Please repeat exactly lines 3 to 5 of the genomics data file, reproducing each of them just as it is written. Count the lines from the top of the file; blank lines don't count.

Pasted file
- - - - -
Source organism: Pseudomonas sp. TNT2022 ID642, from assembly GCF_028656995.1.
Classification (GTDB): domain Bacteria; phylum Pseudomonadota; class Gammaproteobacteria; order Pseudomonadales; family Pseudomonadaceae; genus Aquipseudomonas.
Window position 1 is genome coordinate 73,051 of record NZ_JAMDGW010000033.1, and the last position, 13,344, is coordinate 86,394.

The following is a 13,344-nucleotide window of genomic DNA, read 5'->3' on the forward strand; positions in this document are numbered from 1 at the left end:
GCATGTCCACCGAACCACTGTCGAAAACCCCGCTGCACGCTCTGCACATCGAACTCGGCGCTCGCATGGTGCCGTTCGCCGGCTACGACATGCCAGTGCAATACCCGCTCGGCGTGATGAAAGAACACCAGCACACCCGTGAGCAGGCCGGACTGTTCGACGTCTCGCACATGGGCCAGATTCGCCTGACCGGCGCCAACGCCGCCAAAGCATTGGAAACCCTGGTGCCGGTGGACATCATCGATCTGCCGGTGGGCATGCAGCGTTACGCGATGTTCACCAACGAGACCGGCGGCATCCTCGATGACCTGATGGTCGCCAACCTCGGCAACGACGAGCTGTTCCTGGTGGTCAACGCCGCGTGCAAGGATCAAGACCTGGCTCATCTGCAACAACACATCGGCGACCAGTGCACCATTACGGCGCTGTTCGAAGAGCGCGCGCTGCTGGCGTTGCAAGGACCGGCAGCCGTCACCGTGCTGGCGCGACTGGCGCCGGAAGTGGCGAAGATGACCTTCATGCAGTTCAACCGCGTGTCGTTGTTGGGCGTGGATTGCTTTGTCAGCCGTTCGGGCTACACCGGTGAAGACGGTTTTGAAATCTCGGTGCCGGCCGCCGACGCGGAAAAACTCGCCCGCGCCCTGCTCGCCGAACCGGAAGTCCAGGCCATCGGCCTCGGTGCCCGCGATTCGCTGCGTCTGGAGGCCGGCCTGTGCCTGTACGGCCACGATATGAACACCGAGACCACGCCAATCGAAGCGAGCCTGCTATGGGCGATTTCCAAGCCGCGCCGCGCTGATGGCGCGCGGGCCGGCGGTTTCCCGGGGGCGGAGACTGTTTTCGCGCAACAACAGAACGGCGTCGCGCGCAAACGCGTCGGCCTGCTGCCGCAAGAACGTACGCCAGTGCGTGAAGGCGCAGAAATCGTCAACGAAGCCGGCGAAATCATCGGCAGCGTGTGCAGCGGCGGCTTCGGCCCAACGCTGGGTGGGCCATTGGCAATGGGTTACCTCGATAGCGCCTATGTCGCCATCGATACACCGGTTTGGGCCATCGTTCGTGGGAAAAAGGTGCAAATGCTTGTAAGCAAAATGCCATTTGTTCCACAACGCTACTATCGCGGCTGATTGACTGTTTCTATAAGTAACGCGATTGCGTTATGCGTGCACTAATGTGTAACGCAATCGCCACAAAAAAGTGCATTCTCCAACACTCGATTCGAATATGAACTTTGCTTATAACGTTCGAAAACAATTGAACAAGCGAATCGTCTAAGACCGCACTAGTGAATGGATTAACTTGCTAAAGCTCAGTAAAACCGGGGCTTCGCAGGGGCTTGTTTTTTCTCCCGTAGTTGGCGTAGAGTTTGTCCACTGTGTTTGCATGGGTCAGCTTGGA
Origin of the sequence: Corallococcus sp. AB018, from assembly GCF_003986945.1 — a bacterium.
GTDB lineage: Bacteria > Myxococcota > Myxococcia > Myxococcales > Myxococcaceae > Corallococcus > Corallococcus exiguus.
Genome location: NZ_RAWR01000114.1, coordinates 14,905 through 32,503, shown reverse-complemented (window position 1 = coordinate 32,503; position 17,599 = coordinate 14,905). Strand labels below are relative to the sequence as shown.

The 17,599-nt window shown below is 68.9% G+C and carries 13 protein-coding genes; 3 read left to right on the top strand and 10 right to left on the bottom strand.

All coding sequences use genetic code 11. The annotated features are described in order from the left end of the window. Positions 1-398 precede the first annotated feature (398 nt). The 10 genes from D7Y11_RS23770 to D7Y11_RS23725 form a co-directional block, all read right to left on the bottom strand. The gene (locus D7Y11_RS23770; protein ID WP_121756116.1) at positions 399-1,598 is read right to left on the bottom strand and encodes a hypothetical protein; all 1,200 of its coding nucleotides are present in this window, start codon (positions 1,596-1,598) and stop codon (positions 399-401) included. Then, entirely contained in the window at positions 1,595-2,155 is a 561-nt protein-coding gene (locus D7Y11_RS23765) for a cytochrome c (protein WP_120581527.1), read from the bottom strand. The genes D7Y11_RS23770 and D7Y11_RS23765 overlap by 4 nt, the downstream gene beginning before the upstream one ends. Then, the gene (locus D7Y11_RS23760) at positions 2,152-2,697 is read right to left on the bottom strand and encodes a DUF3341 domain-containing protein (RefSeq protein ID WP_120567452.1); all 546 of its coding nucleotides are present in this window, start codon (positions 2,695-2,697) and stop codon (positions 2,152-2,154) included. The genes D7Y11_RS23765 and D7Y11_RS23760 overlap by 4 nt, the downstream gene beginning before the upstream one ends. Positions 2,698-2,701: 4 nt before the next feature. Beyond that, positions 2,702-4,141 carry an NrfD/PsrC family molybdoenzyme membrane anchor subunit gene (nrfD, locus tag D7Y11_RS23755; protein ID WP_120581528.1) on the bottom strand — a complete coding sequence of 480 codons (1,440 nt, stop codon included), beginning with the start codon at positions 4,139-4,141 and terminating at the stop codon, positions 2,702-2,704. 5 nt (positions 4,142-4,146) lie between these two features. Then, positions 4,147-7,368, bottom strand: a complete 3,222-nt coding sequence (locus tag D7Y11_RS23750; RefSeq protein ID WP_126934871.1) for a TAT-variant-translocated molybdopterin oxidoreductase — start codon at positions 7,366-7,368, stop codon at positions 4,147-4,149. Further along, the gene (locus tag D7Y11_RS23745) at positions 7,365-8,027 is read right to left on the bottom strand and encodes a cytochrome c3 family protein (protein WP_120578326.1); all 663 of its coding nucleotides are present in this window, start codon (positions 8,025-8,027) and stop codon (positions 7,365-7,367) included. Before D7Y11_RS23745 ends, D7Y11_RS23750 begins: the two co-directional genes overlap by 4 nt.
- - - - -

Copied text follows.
Window position 1 is genome coordinate 73,051 of record NZ_JAMDGW010000033.1, and the last position, 13,344, is coordinate 86,394.

The following is a 13,344-nucleotide window of genomic DNA, read 5'->3' on the forward strand; positions in this document are numbered from 1 at the left end:
GCATGTCCACCGAACCACTGTCGAAAACCCCGCTGCACGCTCTGCACATCGAACTCGGCGCTCGCATGGTGCCGTTCGCCGGCTACGACATGCCAGTGCAATACCCGCTCGGCGTGATGAAAGAACACCAGCACACCCGTGAGCAGGCCGGACTGTTCGACGTCTCGCACATGGGCCAGATTCGCCTGACCGGCGCCAACGCCGCCAAAGCATTGGAAACCCTGGTGCCGGTGGACATCATCGATCTGCCGGTGGGCATGCAGCGTTACGCGATGTTCACCAACGAGACCGGCGGCATCCTCGATGACCTGATGGTCGCCAACCTCGGCAACGACGAGCTGTTCCTGGTGGTCAACGCCGCGTGCAAGGATCAAGACCTGGCTCATCTGCAACAACACATCGGCGACCAGTGCACCATTACGGCGCTGTTCGAAGAGCGCGCGCTGCTGGCGTTGCAAGGACCGGCAGCCGTCACCGTGCTGGCGCGACTGGCGCCGGAAGTGGCGAAGATGACCTTCATGCAGTTCAACCGCGTGTCGTTGTTGGGCGTGGATTGCTTTGTCAGCCGTTCGGGCTACACCGGTGAAGACGGTTTTGAAATCTCGGTGCCGGCCGCCGACGCGGAAAAACTCGCCCGCGCCCTGCTCGCCGAACCGGAAGTCCAGGCCATCGGCCTCGGTGCCCGCGATTCGCTGCGTCTGGAGGCCGGCCTGTGCCTGTACGGCCACGATATGAACACCGAGACCACGCCAATCGAAGCGAGCCTGCTATGGGCGATTTCCAAGCCGCGCCGCGCTGATGGCGCGCGGGCCGGCGGTTTCCCGGGGGCGGAGACTGTTTTCGCGCAACAACAGAACGGCGTCGCGCGCAAACGCGTCGGCCTGCTGCCGCAAGAACGTACGCCAGTGCGTGAAGGCGCAGAAATCGTCAACGAAGCCGGCGAAATCATCGGCAGCGTGTGCAGCGGCGGCTTCGGCCCAACGCTGGGTGGGCCATTGGCAATGGGTTACCTCGATAGCGCCTATGTCGCCATCGATACACCGGTTTGGGCCATCGTTCGTGGGAAAAAGGTGCAAATGCTTGTAAGCAAAATGCCATTTGTTCCACAACGCTACTATCGCGGCTGATTGACTGTTTCTATAAGTAACGCGATTGCGTTATGCGTGCACTAATGTGTAACGCAATCGCCACAAAAAAGTGCATTCTCCAACACTCGATTCGAATATGAACTTTGCTTATAACGTTCGAAAACAATTGAACAAGCGAATCGTCTAAGACCGCACTAGTGAATGGATTAACTTGCTAAAGCTCAGTAAAACCGGGGCTTCGCAGGGGCTTGTTTTTTCTCCCGTAGTTGGCGTAGAGTTTGTCCACTGTGTTTGCATGGGTCAGCTTGGA